Tuesday, August 25, 2009

Why Buy an Old House if you Want a New One?

A lot of what I do for a living is evaluating old houses to see if they might be eligible for the National Register of Historic Places. That means I spend much of my time looking at what people do to their old house and talking to them about the changes they've made.

I'm always amazed and appalled at the folks who are so damn proud that they put in all new windows, doors and vinyl siding and replaced the old porch with a deck. Wha?! These are exactly the things that made your house interesting.

What I try not to say, but can't keep from thinking is: great, now everything that was old is new and the house is completely uninteresting. I just don't understand why people buy old houses if they really want a new one. There are cheap new houses. Many times cheaper than buying an old one and completely redoing it. So why make these changes that rob the house, and the neighborhood and community, of a building that might have been significant enough to be listed on a register kept by someone with the exceedingly cool job title of Keeper of the National Register?

If your old windows leak, plug the worst leaks, install storms, hang insulated drapes, or even cover them with window film in the winter. DON'T pull them out and stick in vinyl windows that don't even fit the original openings properly. A front porch is a thing of beauty that reminds us of the times when a family gathered in this cool spot on hot summer days to visit with the neighbors or look out at the cornfields. Even in some new housing developments, like West Clay in Carmel, Indiana, a "new urbanism" community (at least they call it that), porches are understood as important elements of community building, as well as design. Please, I'm begging you, keep your old porches. Use them.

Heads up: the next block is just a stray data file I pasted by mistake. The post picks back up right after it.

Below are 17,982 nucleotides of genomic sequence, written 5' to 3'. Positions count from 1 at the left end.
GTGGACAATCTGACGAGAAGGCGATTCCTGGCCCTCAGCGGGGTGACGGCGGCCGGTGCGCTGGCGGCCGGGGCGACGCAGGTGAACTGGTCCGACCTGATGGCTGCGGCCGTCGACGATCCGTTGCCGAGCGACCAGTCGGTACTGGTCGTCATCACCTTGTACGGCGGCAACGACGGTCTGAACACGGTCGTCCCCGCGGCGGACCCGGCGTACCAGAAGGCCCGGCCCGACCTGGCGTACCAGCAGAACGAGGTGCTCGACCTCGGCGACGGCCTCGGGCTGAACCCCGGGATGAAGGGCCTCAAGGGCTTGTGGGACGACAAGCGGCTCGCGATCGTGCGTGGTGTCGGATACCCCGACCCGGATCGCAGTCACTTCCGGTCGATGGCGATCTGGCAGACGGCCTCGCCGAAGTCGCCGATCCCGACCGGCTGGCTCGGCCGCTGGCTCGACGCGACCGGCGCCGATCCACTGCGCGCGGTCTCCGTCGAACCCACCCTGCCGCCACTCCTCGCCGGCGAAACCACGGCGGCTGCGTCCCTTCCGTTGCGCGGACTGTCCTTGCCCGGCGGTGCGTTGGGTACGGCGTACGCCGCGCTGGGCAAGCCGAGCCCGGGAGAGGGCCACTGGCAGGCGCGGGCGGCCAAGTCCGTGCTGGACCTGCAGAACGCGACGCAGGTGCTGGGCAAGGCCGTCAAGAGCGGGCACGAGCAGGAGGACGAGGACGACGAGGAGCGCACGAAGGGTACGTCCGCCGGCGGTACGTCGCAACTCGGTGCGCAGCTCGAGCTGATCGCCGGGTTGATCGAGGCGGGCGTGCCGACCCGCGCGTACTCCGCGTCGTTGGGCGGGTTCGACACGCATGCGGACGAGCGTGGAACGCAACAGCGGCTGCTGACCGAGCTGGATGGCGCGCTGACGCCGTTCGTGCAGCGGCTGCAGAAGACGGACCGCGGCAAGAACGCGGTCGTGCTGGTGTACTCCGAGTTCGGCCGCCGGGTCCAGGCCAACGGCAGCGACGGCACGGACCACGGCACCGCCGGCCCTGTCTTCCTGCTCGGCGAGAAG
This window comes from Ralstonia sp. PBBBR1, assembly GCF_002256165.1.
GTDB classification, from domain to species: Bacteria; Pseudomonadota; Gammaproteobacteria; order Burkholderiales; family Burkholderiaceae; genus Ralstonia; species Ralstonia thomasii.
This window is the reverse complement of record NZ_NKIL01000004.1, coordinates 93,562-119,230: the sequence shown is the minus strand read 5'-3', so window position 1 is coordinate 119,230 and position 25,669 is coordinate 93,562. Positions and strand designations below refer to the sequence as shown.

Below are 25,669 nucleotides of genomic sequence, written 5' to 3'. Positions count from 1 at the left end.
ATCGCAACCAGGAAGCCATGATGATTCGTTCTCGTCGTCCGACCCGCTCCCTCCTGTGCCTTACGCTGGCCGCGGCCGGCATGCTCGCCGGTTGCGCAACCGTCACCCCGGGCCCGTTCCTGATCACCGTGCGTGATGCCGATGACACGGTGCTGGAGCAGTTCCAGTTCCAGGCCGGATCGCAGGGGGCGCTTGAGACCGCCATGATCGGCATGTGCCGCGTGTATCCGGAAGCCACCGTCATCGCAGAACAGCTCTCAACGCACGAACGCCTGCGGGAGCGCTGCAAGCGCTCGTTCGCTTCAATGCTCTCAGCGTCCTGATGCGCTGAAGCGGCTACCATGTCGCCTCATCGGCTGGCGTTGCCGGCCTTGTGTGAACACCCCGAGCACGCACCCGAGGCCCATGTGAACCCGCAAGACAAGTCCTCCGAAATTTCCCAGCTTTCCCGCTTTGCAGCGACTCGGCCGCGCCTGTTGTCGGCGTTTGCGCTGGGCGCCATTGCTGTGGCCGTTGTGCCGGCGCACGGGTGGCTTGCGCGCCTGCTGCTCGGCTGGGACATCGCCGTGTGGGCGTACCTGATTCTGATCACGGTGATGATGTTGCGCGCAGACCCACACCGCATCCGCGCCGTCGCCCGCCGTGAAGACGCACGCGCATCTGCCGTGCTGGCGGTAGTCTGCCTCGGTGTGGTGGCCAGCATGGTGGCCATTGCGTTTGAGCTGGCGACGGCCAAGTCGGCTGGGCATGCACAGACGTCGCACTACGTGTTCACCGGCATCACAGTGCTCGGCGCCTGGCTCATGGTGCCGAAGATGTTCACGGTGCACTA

Porches, windows, doors, siding. These are the fabric of your home. And these are key elements in your homes historic integrity. If you buy an old house, appreciate it for what it is, not what you can turn it into. Make changes if you need to on the interior but be sensitive about changing the exterior.

You may think your house isn't significant and it doesn't matter what you do to it. Maybe it's a common type, like a ranch. It's hard for us to appreciate what our parent's generation built. But, ranch houses of the 1950s are now old enough to be "historic." There are ranches on the National Register already, as well as entire districts of mid-century modern homes. Their aluminum windows and sliding glass doors are important elements of their original design. Keep them if you can.

And if you're looking at buying a home and just can't live with old windows, original doors and porches, on a house that's 50 years old or older. Please, consider just buying a new house, or a trailer. We need those old houses. They help define who we are and where we've been as a people.


  1. That's a rhetorical question right? Here's all the reasons I keep hearing why people need to mess with all the old houses:

    *All the big trees are in the old neighborhoods. But the houses are too small.
    *Old houses generally sit in great walking neighborhoods. But the houses are too small.
    *The schools are less crowded in the old neighborhoods. But the houses are too small.
    *No HOAs
    *More $ for every sqaure foot you add to a house in Old Town.
    *Everything's better with a Tuscan kitchen.

    I was just looking at my neighborhood on Zillow. All the pop ups and scrape offs are valued at $500k. The untouched old houses are valued at $250k. That's a lot of incentive to disregard the historic value of a house.

  2. I live in a town with lots of ranch style homes very close to the historic downtown. They aren't the most pleasing style in today's eyes but well built, in the city and solid. I've always thought they would be great for a re-do provided the integrity of the home remains intact.

  3. I know that old houses can be a bargain. Although the investment is so substantial usually that they aren't the bargain they appear to be sometimes. And plenty of old houses aren't worthy of National Register status. But unless the house is already highly altered I wish people would be sensitive to their canvas and not yank the elements that make it interesting. Changes can happen on the inside without affecting the exterior look of the house much if at all. But even on the interior it is best to proceed with caution. And I still think if you want to make everything look like new and make that financial investment, you should buy new instead.

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